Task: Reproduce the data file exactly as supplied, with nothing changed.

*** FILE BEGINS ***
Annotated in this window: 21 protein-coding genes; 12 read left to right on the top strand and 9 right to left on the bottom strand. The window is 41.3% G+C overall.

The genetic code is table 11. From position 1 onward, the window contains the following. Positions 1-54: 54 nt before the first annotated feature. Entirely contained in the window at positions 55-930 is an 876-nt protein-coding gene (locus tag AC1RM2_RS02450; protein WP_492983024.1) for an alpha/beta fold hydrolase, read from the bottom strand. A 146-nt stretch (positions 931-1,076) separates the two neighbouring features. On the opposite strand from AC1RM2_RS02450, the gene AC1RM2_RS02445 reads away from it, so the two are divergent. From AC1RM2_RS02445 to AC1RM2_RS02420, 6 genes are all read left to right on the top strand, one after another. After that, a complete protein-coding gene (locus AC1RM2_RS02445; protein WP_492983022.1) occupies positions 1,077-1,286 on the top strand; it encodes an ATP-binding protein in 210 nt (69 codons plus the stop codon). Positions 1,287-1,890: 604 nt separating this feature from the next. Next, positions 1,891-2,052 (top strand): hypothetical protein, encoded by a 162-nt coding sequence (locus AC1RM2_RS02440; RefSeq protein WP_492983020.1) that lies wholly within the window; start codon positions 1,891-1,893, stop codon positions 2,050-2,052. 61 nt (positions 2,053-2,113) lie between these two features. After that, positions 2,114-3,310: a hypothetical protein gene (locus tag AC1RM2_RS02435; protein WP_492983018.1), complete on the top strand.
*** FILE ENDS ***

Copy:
Annotated in this window: 21 protein-coding genes; 12 read left to right on the top strand and 9 right to left on the bottom strand. The window is 41.3% G+C overall.

The genetic code is table 11. From position 1 onward, the window contains the following. Positions 1-54: 54 nt before the first annotated feature. Entirely contained in the window at positions 55-930 is an 876-nt protein-coding gene (locus tag AC1RM2_RS02450; protein WP_492983024.1) for an alpha/beta fold hydrolase, read from the bottom strand. A 146-nt stretch (positions 931-1,076) separates the two neighbouring features. On the opposite strand from AC1RM2_RS02450, the gene AC1RM2_RS02445 reads away from it, so the two are divergent. From AC1RM2_RS02445 to AC1RM2_RS02420, 6 genes are all read left to right on the top strand, one after another. After that, a complete protein-coding gene (locus AC1RM2_RS02445; protein WP_492983022.1) occupies positions 1,077-1,286 on the top strand; it encodes an ATP-binding protein in 210 nt (69 codons plus the stop codon). Positions 1,287-1,890: 604 nt separating this feature from the next. Next, positions 1,891-2,052 (top strand): hypothetical protein, encoded by a 162-nt coding sequence (locus AC1RM2_RS02440; RefSeq protein WP_492983020.1) that lies wholly within the window; start codon positions 1,891-1,893, stop codon positions 2,050-2,052. 61 nt (positions 2,053-2,113) lie between these two features. After that, positions 2,114-3,310: a hypothetical protein gene (locus tag AC1RM2_RS02435; protein WP_492983018.1), complete on the top strand.